Skip to main content

Game #15 Observations: Indians Forget to Bring Offense to Chicago in Loss to White Sox

Thursday night seemed like a breakthrough for the Cleveland Indians’ frostbitten offense.

After hanging 13 runs on the Cincinnati Reds, the Tribe created a glimmer of hope that maybe, just maybe, the days of clunky at-bats would soon become a thing of the past.

Unfortunately, there’s still some work to do on that front.

The Indians were unable to build any momentum from Thursday’s thumping of Cincinnati, reverting back to their run-scoring woes in a 2-0 loss to the Chicago White Sox.

Essentially, Friday’s defeat followed the same step-by-step process many Cleveland games have taken this season.

Step one -- receive a gem of a performance from your starting pitcher, which the Indians got from Aaron Civale.

Step two -- reward said performance with minimal run support.

Step three -- head into the clubhouse wondering when this offense is finally going to kick into high gear.

Cleveland spent most of the night stranding numerous runners and spoiling several opportunities to break the game open. It was an all too familiar sight, one fans surely hoped wouldn't return this quickly.

Here are a few observations from the loss.

Aaron Civale Continues to Shine

Let’s start with the good news. That came in the form of Civale, who keeps proving his 2019 debut was no fluke.

Admittedly, the second-year starter’s night opened a little shakier than anticipated. Chicago hitters worked him to 22 pitches in the opening frame, as Civale struggled a bit with his control. Only four of his offerings from the first inning registered as a called or swinging strike.

However, Civale soon settled into a groove, navigating his way through 7.0 innings pitched while allowing one earned run. White Sox batters created minimal quality contact against him, as he allowed an average exit velocity of 89.1 on 20 batted balls.

Meanwhile, the control trouble from the first inning was merely a bump in the road. Utilizing a five-pitch combo, Civale notched 25 called strikes on 97 pitches.

As mentioned, though, Cleveland was unable to give him much in return. The lone run Civale allowed, which came on a double play, was enough to tag him for a loss.

In his last 13 innings pitched, Civale has received one run of support. He’s certainly doing his part to ensure the back-end of Cleveland’s rotation remains formidable, yet he’s still struggling to get much help offensively.

Scroll to Continue

Read More

Absentee Offense

In the Indians’ defense, they did manage to get numerous runners on base in this one. Cleveland drew eight walks on the night, displaying notable patience at the plate.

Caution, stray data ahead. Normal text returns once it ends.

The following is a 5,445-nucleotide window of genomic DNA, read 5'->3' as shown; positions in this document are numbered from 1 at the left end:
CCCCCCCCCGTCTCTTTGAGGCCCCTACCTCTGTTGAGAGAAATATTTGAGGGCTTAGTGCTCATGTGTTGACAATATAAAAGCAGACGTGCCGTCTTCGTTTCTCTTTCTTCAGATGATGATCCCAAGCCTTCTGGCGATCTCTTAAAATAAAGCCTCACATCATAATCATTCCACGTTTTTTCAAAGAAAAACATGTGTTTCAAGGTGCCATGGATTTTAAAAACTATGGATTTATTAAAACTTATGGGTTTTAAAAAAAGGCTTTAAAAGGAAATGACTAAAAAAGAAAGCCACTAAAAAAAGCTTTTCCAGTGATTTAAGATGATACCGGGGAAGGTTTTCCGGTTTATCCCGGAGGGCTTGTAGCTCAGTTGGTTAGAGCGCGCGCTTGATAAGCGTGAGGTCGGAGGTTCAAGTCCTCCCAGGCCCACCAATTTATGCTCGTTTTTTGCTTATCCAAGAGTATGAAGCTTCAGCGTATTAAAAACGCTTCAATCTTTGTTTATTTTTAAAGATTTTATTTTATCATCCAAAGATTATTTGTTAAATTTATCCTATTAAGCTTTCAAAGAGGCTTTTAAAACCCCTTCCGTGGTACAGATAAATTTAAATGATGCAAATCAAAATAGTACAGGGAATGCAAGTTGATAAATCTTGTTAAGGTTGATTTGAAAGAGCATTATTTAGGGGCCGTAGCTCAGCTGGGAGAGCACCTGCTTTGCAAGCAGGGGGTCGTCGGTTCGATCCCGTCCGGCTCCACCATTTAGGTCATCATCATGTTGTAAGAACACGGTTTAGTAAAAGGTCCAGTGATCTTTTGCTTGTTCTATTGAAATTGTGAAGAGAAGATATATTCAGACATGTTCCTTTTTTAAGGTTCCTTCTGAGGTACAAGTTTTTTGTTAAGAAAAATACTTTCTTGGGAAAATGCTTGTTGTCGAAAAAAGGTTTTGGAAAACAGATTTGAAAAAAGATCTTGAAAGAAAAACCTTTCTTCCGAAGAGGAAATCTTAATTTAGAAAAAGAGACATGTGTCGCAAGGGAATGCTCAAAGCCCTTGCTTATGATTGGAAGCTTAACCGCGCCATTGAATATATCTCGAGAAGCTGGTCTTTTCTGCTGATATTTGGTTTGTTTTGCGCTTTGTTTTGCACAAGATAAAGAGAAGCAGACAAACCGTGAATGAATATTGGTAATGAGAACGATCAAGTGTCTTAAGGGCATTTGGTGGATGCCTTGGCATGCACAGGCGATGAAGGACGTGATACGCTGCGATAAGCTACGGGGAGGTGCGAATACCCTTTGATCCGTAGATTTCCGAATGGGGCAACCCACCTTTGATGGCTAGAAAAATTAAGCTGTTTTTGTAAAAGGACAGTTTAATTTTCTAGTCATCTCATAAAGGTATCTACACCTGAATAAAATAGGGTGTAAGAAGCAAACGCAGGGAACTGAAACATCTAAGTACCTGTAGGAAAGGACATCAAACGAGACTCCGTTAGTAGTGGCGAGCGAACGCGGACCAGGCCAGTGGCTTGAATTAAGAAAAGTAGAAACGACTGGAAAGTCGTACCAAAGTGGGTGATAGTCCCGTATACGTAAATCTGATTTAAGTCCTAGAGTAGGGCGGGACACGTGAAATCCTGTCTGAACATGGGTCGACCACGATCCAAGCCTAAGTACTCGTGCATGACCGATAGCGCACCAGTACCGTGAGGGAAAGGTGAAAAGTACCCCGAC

In a sense, this almost makes the shutout more upsetting.

The Indians were only able to notch four hits. They effectively ran up the pitch count of Chicago starter Dylan Cease, ensuring his appearance lasted just 5.0 innings. That said, Cleveland was unable to hit him too hard, putting ten balls in play with an average exit velocity of 81.9.

This isn’t to say the Indians didn't create some quality run-scoring opportunities. Twice during the game, Cleveland loaded the bases and came away with nothing to show for it.

In the second inning, the Indians put three runners on with no outs, as ideal a situation as you can ask for. What followed was an Oscar Mercado strikeout on three pitches and catcher Sandy León grounding into a double play.

Three frames later, Cleveland loaded the bases again, this time with two outs. Yet, despite having the ideal hitter -- José Ramírez -- coming to the plate, the threat was nullified via a groundout.

Overall, the Indians left ten stranded, going 1-for-8 with runners in scoring position. Whatever confidence was established from the night before, it didn’t seem to make the trip for the series opener.

Concerns with Mercado

Projections outlets couldn’t have been more pessimistic about Mercado heading into the 2020 campaign. Almost all of them predicted a sophomore slump for the outfielder, thanks to his generating a low amount of quality contact during last year’s rookie season.

For now, it seems those outlets may have been on to something.

Coming into the game, Mercado was slashing .132/.175/.132 and boasting a wOBA of .145. Said numbers aren’t going to look any better come Saturday morning.

Mercado went 0-for-3 Friday night with two K’s, including the aforementioned strikeout during Cleveland’s first legitimate scoring opportunity. While he did have one of the harder hit balls on the night, it ended up being nothing but a 101.8 mph groundout.

It goes without saying Mercado’s year is off to a rocky start. He entered the game with a BABIP of just .185. Even when he’s making contact, he’s just not seeing much success with it.

As far as solutions go, Cleveland doesn’t have many options.

None of the team’s outfielders have stood out offensively so far. With that in mind, it wouldn’t be surprising if the Indians continued rolling with Mercado in hopes that he can eventually put this funk behind him.

The Indians are back at it against Chicago Saturday afternoon, with Zach Plesac making the start and hoping to get a little more help than Civale received in Friday’s shutout.